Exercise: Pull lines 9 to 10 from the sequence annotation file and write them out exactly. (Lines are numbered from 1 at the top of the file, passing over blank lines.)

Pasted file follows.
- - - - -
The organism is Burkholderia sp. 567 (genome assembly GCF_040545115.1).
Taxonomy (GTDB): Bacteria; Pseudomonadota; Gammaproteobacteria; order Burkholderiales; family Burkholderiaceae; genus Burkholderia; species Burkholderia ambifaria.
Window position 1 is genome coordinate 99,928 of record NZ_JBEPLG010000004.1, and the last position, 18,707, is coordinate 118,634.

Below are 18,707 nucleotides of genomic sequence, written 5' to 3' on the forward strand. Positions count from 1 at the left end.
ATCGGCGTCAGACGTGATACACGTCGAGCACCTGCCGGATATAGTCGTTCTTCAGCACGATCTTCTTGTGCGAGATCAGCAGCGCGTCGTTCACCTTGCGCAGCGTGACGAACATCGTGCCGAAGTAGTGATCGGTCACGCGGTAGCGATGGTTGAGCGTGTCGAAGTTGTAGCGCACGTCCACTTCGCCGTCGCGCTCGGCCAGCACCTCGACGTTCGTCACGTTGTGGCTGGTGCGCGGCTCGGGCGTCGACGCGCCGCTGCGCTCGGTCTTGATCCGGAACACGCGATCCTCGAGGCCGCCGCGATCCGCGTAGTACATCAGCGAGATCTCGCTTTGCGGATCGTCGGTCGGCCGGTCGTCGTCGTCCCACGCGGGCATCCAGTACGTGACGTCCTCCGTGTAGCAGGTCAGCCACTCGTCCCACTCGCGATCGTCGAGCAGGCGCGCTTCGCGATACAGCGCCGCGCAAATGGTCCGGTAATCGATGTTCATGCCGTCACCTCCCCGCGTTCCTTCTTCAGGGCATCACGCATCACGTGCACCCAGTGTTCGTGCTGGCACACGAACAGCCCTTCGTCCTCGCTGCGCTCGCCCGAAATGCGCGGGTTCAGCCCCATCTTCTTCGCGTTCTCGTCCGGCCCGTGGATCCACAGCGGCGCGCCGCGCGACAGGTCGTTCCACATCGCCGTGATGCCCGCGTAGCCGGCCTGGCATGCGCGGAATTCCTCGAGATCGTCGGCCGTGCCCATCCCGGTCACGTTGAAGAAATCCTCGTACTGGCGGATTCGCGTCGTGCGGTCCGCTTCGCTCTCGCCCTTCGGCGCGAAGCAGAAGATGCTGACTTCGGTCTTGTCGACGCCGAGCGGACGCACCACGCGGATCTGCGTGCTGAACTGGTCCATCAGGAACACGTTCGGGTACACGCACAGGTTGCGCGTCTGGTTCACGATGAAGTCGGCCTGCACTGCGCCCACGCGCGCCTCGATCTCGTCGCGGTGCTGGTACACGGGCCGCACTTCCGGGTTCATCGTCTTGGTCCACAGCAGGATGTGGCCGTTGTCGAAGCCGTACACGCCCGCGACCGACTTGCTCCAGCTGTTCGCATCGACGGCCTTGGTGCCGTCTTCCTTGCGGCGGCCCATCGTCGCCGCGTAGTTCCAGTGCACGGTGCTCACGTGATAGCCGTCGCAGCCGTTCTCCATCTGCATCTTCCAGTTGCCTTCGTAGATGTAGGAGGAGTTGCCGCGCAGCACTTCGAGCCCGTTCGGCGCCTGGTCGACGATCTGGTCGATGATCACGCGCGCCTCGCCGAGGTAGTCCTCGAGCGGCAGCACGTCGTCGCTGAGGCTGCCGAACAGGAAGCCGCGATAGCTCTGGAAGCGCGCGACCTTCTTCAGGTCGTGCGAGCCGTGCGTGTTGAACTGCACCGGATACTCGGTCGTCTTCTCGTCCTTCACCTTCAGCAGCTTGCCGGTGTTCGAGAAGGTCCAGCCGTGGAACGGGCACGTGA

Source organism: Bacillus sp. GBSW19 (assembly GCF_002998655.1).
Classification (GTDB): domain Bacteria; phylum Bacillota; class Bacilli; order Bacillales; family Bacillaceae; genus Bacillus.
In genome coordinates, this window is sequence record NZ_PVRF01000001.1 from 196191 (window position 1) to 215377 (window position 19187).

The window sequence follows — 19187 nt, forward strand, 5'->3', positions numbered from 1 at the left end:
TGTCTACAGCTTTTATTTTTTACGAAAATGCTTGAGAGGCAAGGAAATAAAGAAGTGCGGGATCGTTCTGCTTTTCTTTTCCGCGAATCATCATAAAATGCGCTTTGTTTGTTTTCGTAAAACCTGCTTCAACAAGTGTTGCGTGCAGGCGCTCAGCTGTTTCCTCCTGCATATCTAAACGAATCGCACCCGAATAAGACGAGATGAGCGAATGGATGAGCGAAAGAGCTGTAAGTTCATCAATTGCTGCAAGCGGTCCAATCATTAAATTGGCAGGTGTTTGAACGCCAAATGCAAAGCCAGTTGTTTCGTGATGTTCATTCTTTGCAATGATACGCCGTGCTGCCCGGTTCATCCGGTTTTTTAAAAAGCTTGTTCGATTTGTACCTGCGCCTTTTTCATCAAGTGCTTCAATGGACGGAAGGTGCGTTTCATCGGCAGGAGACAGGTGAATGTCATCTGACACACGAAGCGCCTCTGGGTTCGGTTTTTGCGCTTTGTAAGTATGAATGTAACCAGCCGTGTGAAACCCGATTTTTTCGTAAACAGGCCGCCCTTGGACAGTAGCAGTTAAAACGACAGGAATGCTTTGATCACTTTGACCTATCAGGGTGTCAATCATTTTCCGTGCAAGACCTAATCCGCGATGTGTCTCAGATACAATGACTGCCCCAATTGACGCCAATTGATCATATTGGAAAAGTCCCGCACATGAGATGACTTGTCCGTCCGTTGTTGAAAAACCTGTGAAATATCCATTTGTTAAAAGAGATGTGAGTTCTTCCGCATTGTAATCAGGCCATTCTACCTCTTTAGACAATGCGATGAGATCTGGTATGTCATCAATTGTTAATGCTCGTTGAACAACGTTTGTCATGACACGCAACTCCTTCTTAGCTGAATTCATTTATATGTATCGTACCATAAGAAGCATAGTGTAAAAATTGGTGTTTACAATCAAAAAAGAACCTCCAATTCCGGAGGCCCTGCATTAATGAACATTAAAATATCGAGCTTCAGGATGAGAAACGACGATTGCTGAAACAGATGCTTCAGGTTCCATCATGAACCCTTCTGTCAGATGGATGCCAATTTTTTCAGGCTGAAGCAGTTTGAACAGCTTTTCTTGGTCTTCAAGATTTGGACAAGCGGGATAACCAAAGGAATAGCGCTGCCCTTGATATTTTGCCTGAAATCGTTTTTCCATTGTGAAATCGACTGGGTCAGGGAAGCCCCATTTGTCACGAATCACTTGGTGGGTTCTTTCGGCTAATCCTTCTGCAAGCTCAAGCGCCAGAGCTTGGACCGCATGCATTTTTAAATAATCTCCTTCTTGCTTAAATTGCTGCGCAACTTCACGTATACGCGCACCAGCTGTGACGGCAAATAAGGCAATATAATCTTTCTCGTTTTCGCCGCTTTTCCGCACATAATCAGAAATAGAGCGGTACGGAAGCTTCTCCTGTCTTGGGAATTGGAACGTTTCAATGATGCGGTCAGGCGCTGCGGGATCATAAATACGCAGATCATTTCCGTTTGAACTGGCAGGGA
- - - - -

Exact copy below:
The window sequence follows — 19187 nt, forward strand, 5'->3', positions numbered from 1 at the left end:
TGTCTACAGCTTTTATTTTTTACGAAAATGCTTGAGAGGCAAGGAAATAAAGAAGTGCGGGATCGTTCTGCTTTTCTTTTCCGCGAATCATCATAAAATGCGCTTTGTTTGTTTTCGTAAAACCTGCTTCAACAAGTGTTGCGTGCAGGCGCTCAGCTGTTTCCTCCTGCATATCTAAACGAATCGCACCCGAATAAGACGAGATGAGCGAATGGATGAGCGAAAGAGCTGTAAGTTCATCAATTGCTGCAAGCGGTCCAATCATTAAATTGGCAGGTGTTTGAACGCCAAATGCAAAGCCAGTTGTTTCGTGATGTTCATTCTTTGCAATGATACGCCGTGCTGCCCGGTTCATCCGGTTTTTTAAAAAGCTTGTTCGATTTGTACCTGCGCCTTTTTCATCAAGTGCTTCAATGGACGGAAGGTGCGTTTCATCGGCAGGAGACAGGTGAATGTCATCTGACACACGAAGCGCCTCTGGGTTCGGTTTTTGCGCTTTGTAAGTATGAATGTAACCAGCCGTGTGAAACCCGATTTTTTCGTAAACAGGCCGCCCTTGGACAGTAGCAGTTAAAACGACAGGAATGCTTTGATCACTTTGACCTATCAGGGTGTCAATCATTTTCCGTGCAAGACCTAATCCGCGATGTGTCTCAGATACAATGACTGCCCCAATTGACGCCAATTGATCATATTGGAAAAGTCCCGCACATGAGATGACTTGTCCGTCCGTTGTTGAAAAACCTGTGAAATATCCATTTGTTAAAAGAGATGTGAGTTCTTCCGCATTGTAATCAGGCCATTCTACCTCTTTAGACAATGCGATGAGATCTGGTATGTCATCAATTGTTAATGCTCGTTGAACAACGTTTGTCATGACACGCAACTCCTTCTTAGCTGAATTCATTTATATGTATCGTACCATAAGAAGCATAGTGTAAAAATTGGTGTTTACAATCAAAAAAGAACCTCCAATTCCGGAGGCCCTGCATTAATGAACATTAAAATATCGAGCTTCAGGATGAGAAACGACGATTGCTGAAACAGATGCTTCAGGTTCCATCATGAACCCTTCTGTCAGATGGATGCCAATTTTTTCAGGCTGAAGCAGTTTGAACAGCTTTTCTTGGTCTTCAAGATTTGGACAAGCGGGATAACCAAAGGAATAGCGCTGCCCTTGATATTTTGCCTGAAATCGTTTTTCCATTGTGAAATCGACTGGGTCAGGGAAGCCCCATTTGTCACGAATCACTTGGTGGGTTCTTTCGGCTAATCCTTCTGCAAGCTCAAGCGCCAGAGCTTGGACCGCATGCATTTTTAAATAATCTCCTTCTTGCTTAAATTGCTGCGCAACTTCACGTATACGCGCACCAGCTGTGACGGCAAATAAGGCAATATAATCTTTCTCGTTTTCGCCGCTTTTCCGCACATAATCAGAAATAGAGCGGTACGGAAGCTTCTCCTGTCTTGGGAATTGGAACGTTTCAATGATGCGGTCAGGCGCTGCGGGATCATAAATACGCAGATCATTTCCGTTTGAACTGGCAGGGA